My day continued in much the same way. I continued to try and process. I continued to try to find ways to break the cycle. I just wasn’t all that successful that day. The clouds of judgement, shame and frustration got a little less dark, but they hung around most of the day.
Then a bit of sunshine came my way. Ziggy, knowing that I was really struggling, brought home some bright yellow cheerful flowers. The funny thing is that the clouds that followed me around all day literally clouded my vision. It took me quite a while to notice the sunshine he’d left for me on the table.
Once I noticed them though, I was struck by several things. Even in these darker, tougher moments, there is so much beauty in this world. Sometimes that beauty comes in a physical form like the shades of yellow and orange in my flowers. Other times that beauty comes in an act. On this ‘not that way’ kind of day, several acts set the stage for me to be able see some sun though the clouds.
My husband gave me space to experience emotions, knowing that as much as I wanted him nearby, his presence made it even more difficult for me.
The friend that I was supposed to talk to that morning let me cancel on her, reminding me that she would love to just be alongside me in whatever fashion I needed. She left that door open for me to call anytime. When took that invitation later in the morning, she listened while I babbled, just letting me speak. She prayed for and with me.
An uplifting song was texted to me.
Another friend ‘listened’ via text, knowing that I just needed to acknowledge what was going on. Then she posed a question that allowed me to dig deeper.
I was also struck by the fact that in this bunch of flowers, one of the flowers was glaringly different. That difference didn’t take away from the beauty. In fact, on this day in particular, I think it added to the beauty. I felt that this ‘odd man out’ flower mirrored how I felt that day.
I felt odd.
I felt different.
I felt like I didn’t quite belong.
While I’m glad that, for me, the number of ‘not that way’ kind of days are fewer than the good ones, it makes my heart hurt for people for whom that is not the case. Even still that odd flower was a reminder that these tough moments, whether grief-driven, growth-driven, or normal life driven, are just moments. They are one flower in the bouquet of life.
It’s funny how silly little things can happen on any given day that might remind us of Rylie. Sometimes it’s just a song that she loved, or a flavor that she enjoyed, or an outfit she would have liked. It will just be something that pops up and makes one of us think, “Aww… Rylie…”.
Like everyone, Rylie had certain characteristics or quirks that were uniquely hers. Periodically, one of those quirks will pop up in one of us - usually Tanner. We’ll all laugh and joke that “Rylie is haunting us”.
One of the interesting parts about losing someone is that there are so many aspects of loss and grief that are truly just unexplainable. Often, when I sit down to write, I type then erase. Type then erase. Type then erase. Part of that is just the writing process, but a big part of it is just trying to capture the essence of a struggle in words.
This idea of Rylie haunting us is one of those areas where it is a real challenge to find the right words, to be able to explain it in a way that makes sense.
I guess loss and grief somewhat fit into the category of the proverbial onion. There are so many layers to it. You peel one away and find something else. Peel it away and find something else. The loss and grief onion though, seems to be a never-ending onion.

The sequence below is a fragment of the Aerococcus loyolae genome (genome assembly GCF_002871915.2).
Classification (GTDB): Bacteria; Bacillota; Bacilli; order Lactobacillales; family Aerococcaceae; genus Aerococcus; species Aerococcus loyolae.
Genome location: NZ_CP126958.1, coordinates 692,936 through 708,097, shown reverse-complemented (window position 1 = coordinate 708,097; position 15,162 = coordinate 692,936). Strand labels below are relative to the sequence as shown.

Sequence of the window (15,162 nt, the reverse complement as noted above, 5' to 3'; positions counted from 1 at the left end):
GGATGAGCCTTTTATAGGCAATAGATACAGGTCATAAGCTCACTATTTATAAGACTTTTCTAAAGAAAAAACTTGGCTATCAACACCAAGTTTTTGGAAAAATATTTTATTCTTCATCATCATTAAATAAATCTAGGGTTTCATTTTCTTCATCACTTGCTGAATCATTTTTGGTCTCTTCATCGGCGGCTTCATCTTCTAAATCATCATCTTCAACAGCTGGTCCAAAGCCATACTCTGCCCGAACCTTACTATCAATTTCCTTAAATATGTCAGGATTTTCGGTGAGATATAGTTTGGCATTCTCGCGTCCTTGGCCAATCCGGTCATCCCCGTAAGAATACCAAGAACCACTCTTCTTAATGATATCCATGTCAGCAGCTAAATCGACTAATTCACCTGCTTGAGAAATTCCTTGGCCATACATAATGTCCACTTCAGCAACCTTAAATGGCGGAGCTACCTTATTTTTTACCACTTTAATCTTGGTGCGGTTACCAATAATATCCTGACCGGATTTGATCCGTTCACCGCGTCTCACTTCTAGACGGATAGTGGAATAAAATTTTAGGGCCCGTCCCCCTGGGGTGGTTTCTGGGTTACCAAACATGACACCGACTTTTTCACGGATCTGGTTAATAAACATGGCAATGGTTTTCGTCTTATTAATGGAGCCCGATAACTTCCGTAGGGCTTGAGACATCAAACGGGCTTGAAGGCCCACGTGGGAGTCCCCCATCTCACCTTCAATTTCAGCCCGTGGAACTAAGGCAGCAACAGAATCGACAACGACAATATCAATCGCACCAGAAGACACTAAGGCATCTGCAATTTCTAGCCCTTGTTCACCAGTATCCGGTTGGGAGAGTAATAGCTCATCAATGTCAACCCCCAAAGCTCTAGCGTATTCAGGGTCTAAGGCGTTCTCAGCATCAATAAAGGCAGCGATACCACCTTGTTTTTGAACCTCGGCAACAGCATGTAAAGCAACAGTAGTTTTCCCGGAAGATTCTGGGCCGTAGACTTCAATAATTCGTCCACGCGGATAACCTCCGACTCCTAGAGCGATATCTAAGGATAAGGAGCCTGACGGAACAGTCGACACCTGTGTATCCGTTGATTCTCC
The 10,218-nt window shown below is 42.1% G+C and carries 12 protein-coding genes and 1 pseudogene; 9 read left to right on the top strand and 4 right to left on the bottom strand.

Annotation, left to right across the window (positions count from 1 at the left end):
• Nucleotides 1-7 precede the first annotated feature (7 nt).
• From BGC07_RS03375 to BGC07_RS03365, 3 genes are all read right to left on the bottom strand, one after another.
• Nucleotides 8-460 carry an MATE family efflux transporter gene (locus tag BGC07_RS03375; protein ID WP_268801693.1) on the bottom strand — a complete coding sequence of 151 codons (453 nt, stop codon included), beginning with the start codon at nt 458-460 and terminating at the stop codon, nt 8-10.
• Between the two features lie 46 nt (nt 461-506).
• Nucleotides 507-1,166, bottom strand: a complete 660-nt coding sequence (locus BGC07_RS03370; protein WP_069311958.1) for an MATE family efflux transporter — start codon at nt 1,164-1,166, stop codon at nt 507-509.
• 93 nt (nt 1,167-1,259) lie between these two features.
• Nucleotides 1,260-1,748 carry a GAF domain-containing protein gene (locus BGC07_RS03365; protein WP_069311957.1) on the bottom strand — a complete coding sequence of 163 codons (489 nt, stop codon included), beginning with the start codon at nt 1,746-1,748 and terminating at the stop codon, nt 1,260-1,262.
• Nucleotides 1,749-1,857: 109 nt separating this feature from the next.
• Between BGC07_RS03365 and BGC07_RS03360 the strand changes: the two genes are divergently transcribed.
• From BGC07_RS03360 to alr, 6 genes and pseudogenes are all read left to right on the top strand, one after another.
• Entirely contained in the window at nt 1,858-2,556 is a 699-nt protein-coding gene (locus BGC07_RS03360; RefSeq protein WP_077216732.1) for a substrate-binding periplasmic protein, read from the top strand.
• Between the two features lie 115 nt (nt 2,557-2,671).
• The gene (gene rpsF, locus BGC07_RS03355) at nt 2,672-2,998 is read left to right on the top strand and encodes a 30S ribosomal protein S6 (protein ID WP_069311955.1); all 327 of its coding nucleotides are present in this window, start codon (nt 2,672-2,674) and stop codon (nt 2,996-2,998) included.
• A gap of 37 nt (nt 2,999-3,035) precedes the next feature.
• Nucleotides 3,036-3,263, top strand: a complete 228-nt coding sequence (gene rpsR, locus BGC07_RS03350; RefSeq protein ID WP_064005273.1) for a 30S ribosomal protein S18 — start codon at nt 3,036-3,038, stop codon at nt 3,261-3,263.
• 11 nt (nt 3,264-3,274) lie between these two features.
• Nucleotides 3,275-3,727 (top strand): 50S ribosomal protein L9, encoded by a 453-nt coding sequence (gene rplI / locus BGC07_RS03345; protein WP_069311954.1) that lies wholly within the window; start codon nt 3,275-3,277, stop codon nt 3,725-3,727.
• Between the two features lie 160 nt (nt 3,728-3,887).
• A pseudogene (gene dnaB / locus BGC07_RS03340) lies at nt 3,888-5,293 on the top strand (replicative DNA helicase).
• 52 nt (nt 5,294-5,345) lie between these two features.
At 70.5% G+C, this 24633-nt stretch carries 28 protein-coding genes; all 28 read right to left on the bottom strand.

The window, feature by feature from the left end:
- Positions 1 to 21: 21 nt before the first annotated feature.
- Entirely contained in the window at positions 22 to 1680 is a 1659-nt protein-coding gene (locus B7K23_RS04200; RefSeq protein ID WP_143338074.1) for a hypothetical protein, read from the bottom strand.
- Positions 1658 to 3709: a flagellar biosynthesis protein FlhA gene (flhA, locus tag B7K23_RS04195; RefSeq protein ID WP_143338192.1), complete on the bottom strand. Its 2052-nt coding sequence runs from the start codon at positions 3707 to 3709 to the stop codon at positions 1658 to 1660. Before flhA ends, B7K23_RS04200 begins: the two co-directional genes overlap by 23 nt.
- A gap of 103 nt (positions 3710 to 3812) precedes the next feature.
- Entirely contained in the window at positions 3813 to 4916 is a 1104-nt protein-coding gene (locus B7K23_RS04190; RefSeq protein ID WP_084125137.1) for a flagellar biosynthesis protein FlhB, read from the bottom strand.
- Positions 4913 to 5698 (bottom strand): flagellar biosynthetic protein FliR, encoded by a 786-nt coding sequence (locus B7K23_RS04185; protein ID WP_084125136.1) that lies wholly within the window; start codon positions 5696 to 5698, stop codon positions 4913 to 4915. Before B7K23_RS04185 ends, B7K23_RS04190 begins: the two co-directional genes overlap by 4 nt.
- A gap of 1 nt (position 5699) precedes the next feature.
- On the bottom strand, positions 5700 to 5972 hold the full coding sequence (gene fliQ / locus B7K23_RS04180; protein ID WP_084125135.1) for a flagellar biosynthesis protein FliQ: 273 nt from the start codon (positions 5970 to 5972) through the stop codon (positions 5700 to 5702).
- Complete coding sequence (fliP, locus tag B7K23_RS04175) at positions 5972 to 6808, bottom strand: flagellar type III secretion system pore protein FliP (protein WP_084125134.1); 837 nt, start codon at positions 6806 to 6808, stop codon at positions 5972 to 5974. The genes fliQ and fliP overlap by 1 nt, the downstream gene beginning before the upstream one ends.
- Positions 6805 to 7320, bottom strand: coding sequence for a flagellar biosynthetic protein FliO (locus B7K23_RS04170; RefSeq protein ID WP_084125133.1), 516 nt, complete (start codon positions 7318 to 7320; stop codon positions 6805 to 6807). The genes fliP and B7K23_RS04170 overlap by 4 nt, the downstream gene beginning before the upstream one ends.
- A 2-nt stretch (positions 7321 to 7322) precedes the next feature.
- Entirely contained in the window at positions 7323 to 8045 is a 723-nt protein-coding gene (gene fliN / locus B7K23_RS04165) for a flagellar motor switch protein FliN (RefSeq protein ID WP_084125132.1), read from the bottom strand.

I’m reminded of a science experiment in school where we peeled away layers of the onion to look at the cells. At that point in my life, I’d only really seen the large layers of the onion that fall apart as you chop them. However, for the experiment, we had to peel away the thinnest layer possible - so thin it was like a tiny piece of saran wrap - transparent and it folded in on itself. Perhaps the loss and grief onion is just breaking the onion down to its tiniest layers, which just makes it feel never ending.
Our ‘Rylie haunts’ are just one of the layers of this loss and grief onion. It’s not as if she’s haunting us in a supernatural, spooky movie kind of a way. In fact, it’s almost the opposite. Anytime a ‘Rylie is haunting us’ moment comes up I’m compelled to look more closely at that layer. I’m almost always struck by how those moments really provide us all with a sense of comfort and connection.
In our house, mushrooms have always been a hotly contested topic. I grew up eating mushrooms and loving them. Ziggy grew up surrounded by mushroom lovers, but hating them. Rylie took more after me and came to really like mushrooms, especially as an alternative to steak. Tanner fell more in Ziggy’s camp, although I’m not entirely sure he ever tasted a mushroom before deciding they were disgusting. Needless to say, mushrooms rarely make it into our house.
Sometime after Rylie died, we ordered pizza and by some miracle I got to order my part with mushrooms. It’s a rarity, especially now that my fellow mushroom lover is gone. Tanner decided to try a slice of my pizza that day. We were all prepared to laugh at his reaction to the mushrooms on my pizza complete with quirked up “this is disgusting” facial expressions. Instead, we were met with raised eyebrows and close examination of said pizza, followed by “Wow, this is pretty good with mushrooms on it… Aww, man Rylie, you’re haunting me!”
Rylie was also notorious for eating chocolate chips, really anything chocolate. While Tanner also enjoyed chocolate, it was never at the same level. With Rylie, we’d often comment that she might enjoy a little pancake with her chocolate chips. She would often smother anything that was remotely acceptable with chocolate chips, nutella, or sugar of any kind. Tanner was always more moderate. He enjoyed chocolate chip pancakes or waffles, but there was always clearly pancake or waffle involved. In the last year especially, I’ve found that Tanner’s waffles are disappearing under layers of chocolate chips - which are also accompanied by handfuls of chocolate chips going into his mouth at the same time. Aww, Rylie…
On a recent trip to Washington D.C., I was taken aback by Tanner’s order of Dr. Pepper at lunch. Tanner has always been more of a Coke / Pepsi kind of a guy like his dad. Rylie and I enjoyed Dr. Pepper. When I looked strangely at Tanner after his order, he just shrugged and said, “I guess Rylie is haunting me again. I just have a taste for Dr. Pepper.”
Each time Rylie haunts us, I feel a strange sense of peace. While it’s strange for our tastes to suddenly change or morph into something she loved, there is comfort in feeling her nearby. I’m sure there’s some sort of psycho-analysis that would explain this phenomenon, but I prefer to just take it for the comfort that it is. It is a way for all of us to pause, remember, laugh and feel close to Rylie. Like the onion, it sometimes even brings tears to our eyes.